There is a lot to cover on Wednesdays. We should know, as collectively, we read an insane amount of comics. Even with a large review staff, it’s hard to get to everything. With that in mind, we’re back with Wrapping Wednesday, where we look at some of the books we missed in what was another great week of comics.
Let’s get this party started.
Bitch Planet: Triple Feature #1
Written by Cheryl Lynn Eaton, Andrew Aydin, and Conley Lyons
Illustrated and Colored by Maria Fröhlich, Joanna Estep, Craig Yeung, and Marco D’Alfonso
Lettered by Clayton Cowles
Reviewed by Christopher Lewis
Welcome to the world of Bitch Planet, where men rule and women are subservient or else. This triple feature includes three eight-page mini-stories of women living in the world of the patriarchy and depicts their struggle of being mistreated just because they are women. While these stories don’t move the main narrative forward they give context to the day-to-day plight of women and allows the reader to understand why there is a building rage in the female populace.
The art in this issue varies by story, but is highly simplistic with a softness given to each page. This is done by using soft colors like pastels and pink and/or using a softening effect on the page. I have been pondering the purpose of this softness and have determined that it was done to help make the reader sympathize with the women of each story. While some people might like this, the plight of these women is self-evident and this softness added to the art is unnecessary. I would have preferred the artists use perspective or other tools to make the reader feel the plight of these women, instead of just seeing it.
Final Verdict: 7.0 – Overall, while the main Bitch Planet narrative is a top notch story, I found these mini-stories to be lacking.
Detective Comics #958
Written by James Tynion IV
Penciled by Alvaro Martinez
Inked by Raul Fernandez
Colored by Brad Anderson
Lettered by Sal Cipriano
Reviewed by Michael Mazzacane
“Detective Comics” #958 feels like an overall return to form. Alvaro Martinez and Raul Fernandez are back for the first time since #947, along with the ever-present Brad Anderson on colors, and this means one thing: SPLASH PAGES. Out of 20 pages, 14 of them are taken up as double page spreads. While the issue doesn’t make use of skeuomorphic design in its paneling, the splash pages act as an overall larger frame to encompass multiple micro sequences in the overall scene. Such as the first one at the basketball game: the page is cut into thirds with each new sequence leading into one another making for a very readable spread. These are tinier moments that would’ve been awkward to script and justify if formatted as single pages. Martinez’s page layouts do an excellent job setting up space and using smaller panels it to highlight the players and create action within the scene. Martinez and the art team also go big and symbolic when necessary, such as the brief history of Jean-Paul Valley which is a page more like the Bayeux Tapestry than comics.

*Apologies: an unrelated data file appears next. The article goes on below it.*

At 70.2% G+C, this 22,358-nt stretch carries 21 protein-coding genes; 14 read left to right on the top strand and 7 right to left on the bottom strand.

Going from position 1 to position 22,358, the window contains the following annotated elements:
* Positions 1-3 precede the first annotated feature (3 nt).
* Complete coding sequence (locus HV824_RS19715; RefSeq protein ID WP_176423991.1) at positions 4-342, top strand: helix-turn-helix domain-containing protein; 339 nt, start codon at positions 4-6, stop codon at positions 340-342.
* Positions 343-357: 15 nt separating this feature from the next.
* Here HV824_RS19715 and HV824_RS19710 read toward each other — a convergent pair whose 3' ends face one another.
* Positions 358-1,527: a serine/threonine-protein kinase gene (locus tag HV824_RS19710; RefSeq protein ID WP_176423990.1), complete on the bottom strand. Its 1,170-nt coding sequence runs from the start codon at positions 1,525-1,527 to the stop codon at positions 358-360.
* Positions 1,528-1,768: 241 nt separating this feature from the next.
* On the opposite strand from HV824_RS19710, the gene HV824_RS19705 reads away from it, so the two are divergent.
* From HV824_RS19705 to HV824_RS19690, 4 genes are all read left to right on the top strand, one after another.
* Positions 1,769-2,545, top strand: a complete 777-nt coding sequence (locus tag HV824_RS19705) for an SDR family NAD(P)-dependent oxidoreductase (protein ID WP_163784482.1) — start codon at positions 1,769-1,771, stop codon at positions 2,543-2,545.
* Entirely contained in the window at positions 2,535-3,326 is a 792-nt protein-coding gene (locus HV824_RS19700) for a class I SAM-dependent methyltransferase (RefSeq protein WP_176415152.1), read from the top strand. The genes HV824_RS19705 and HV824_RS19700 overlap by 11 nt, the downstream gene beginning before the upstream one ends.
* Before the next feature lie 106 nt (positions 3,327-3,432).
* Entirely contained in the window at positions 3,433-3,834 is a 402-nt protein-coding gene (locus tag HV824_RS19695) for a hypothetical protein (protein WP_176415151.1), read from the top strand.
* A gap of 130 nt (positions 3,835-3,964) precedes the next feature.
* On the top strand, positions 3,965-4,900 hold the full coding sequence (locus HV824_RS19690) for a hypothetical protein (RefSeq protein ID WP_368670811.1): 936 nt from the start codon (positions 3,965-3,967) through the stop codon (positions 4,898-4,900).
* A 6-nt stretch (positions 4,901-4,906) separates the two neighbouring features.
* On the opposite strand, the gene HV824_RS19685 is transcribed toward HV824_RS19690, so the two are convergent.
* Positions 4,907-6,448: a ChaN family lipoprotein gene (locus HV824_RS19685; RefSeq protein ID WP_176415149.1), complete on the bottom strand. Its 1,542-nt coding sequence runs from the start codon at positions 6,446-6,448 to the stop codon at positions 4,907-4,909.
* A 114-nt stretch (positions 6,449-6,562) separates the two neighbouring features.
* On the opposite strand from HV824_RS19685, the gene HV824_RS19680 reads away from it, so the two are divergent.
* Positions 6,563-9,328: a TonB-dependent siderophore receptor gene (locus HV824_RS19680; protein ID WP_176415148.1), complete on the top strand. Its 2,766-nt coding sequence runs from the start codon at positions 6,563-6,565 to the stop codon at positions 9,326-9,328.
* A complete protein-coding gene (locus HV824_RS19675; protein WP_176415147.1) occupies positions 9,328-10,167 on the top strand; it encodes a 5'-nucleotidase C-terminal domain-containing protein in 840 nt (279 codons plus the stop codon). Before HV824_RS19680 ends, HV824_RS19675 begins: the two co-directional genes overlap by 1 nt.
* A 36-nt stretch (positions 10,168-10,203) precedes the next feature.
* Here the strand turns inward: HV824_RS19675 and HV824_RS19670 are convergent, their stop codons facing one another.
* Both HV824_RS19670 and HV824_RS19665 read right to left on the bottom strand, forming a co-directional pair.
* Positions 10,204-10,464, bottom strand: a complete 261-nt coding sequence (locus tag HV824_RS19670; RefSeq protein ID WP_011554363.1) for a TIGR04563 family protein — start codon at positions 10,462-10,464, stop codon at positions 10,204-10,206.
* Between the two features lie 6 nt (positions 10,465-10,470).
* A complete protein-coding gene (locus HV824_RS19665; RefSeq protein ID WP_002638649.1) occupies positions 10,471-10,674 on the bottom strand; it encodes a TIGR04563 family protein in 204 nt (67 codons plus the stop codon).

For all its artistic familiarity, narratively Tynion’s script eschews tradition and lays into the marketing promise of “Detective” as the Bat-Family book by having the team largely out of costume. Other than the always working Bruce Wayne, the rest of the team is shown in a slice of life styled scenes. Lucas, Jean-Paul, and Kate go to a basketball game. Basil and Cassandra perform Shakespeare with one another. These are little moments, both running roughly two pages, cement the familial feel. However, it isn’t long before their nighttime proclivities interfere with this normalcy.
While his page design is readable, it’s Alvaro Martinez and Raul Fernandez’s ability to depict emotion in everyone’s face that is most enjoyable. From Kate’s desires and Jean-Paul’s reaction to Basil’s pride in Cassandra’s acting ability. It’s those little moments, that sell this team as the Bat-Family proper and not a phrase meant to explain the shared symbolism.
Sal Cipriano’s letters deserve recognition in regard to expressing Basil and Cass performance of The Tempest Act 1 Scene 2. His typeface for Basil and Cass in, and out, of costume do an excellent job representing the effect compared to their normal voices.Continued below
Final Verdict 8.0 – ‘Intelligence’ begins with a return to aesthetic form and a renewed emphasis on Family.
Generation X #3
Written by Christina Strain
Illustrated by Amilcar Pinna and Roberto Poggi
Colored by Felipe Sobreiro with Nolan Woodard
Lettered by VC’s Clayton Cowles
Reviewed by Alexander Jones
Few comics dare to be as weird as some of the material I’ve seen so far in “Generation X.” The book has threaded some loose ends of X-Men together and has somehow managed to rise up from the ashes and become the most stable and consistent books in the problematic new X-Men line. Writer Christina Strain has doubled down on the weird in this series but has made sure to justify and explain why each character is being so odd and why they got mixed up with this weird cast of characters.